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Braves’ Simmons wins first Gold Glove

Andrelton Simmons

Andrelton Simmons

ATLANTA — A Rawlings Gold Glove is just a new accessory for what Braves fans already know: Andrelton Simmons is the best shortstop in the National League.

The validation was made official late Tuesday night, when the Braves’ dynamic young shortstop won his first ever Gold Glove in his first full season in the major leagues.

Simmons, 24, beat out Rockies veteran Troy Tulowitzki, who won back-to-back Gold Gloves in 2010-11, and the Nationals’ Ian Desmond.

“It’s an honor,” Simmons said in an interview during the ESPN2 broadcast. “Always been praised growing up but to do it in the biggest stage is the biggest of honors.”

Jason Heyward was one of three finalists among National League right fielders but lost out to Gerardo Parra of Arizona. Heyward, who won his first Gold Glove last season, was attempting to become the Braves’ first repeat winner since center fielder Andruw Jones won 10 straight from 1998-2007.

The defensive metrics Simmons accumulated this year made him a slam-dunk winner, really. Simmons set a record by saving 41 runs this year, matching the highest total since Fielding Bible statisticians began keeping defensive runs saved in 2003. Simmons was equaled in that category by Parra, who saved 36 runs in right field, four in center and one in left.

Simmons also set a single-season record for defensive WAR, according to Baseball-Reference.com. His 5.4 rating matched the highest posted since Terry Turner’s 5.4 in 1906 for the Cleveland Naps.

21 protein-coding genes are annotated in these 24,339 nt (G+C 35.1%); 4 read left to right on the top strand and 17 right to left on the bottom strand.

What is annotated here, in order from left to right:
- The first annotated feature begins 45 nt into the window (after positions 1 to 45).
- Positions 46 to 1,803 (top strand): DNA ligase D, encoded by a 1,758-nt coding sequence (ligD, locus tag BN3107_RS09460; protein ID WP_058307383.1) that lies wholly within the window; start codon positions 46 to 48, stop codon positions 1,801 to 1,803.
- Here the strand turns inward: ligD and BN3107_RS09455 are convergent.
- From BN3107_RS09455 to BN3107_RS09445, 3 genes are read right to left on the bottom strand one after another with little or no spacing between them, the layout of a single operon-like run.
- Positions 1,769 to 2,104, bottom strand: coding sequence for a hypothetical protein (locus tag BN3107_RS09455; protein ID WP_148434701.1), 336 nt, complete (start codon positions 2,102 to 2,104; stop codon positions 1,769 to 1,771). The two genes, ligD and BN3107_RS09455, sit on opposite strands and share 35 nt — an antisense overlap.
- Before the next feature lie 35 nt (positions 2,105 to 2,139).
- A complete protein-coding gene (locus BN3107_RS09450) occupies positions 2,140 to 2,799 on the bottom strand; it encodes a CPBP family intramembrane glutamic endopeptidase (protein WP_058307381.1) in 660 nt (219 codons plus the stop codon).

Simmons’ Braves teammates don’t need metrics to understand what sets him apart. Braves catcher Gerald Laird, a veteran of four teams and 11 major league seasons, calls Simmons the best shortstop he’s ever played with.

“It’s almost art, watching it,” Laird told the AJC’s David O’Brien. “The things Simmons can do, it’s just special to watch.”

Braves first base coach Terry Pendleton, and former third baseman, talks about Simmons in the same breath as “The Wizard” Ozzie Smith, the 13-time Gold Glove award winner and Pendleton’s former teammate with the St. Louis Cardinals.

“They can change a game with their glove, ” Pendleton said of Smith and Simmons. “Their instincts and the way go about doing things and the way they think the game — they’ll do things instinctively that others won’t.”

Pendleton is quick to point out Smith did it for nearly 20 years, and Simmons still has a ways to go in his second season in the majors. But many predict this will be just the first of many Gold Glove awards for Simmons.

For all the memorable plays he’s made this season, Simmons pointed to a double play he turned on Aug. 17 against the Nationals when he had started toward third base on a bunt play by pitcher Craig Stammen but was able to change direction to field the ball and turn an off-balance double play. That play stranded a runner in scoring position in the 14th inning of an eventual loss.

The Rawlings Gold Glove awards are voted on by managers and up to six coaches from each team, who aren’t allowed to vote for players on their own teams. This year, for the first time in the Gold Gloves’ 57-year history, a sabermetric statistical component was figured in as well, accounting for one-fourth of the voting total.

As far as the Braves are concerned, Heyward built on the work he did last season in winning his first Gold Glove. And he did that while also moving to center field down the stretch, playing there flawlessly.

Heyward played 22 games in center field, having played only two games there coming into this season. Heyward was in center field when he made the game-saving catch July 22 in New York, to preserve a 2-1 lead on the final out of the game.

“I saw him in places as a center field that I’d never seen another center fielder be,” Braves manager Fredi Gonzalez said. “And I’m not talking about catching balls. I’m talking about just roaming center fielder, like you would teach your high school guys….That was refreshing. I don’t know if he played better than he did in right field but he sure didn’t play any worse than any other center fielder in the major leagues. The only thing that looks out of place is he’s 6-5, 245.”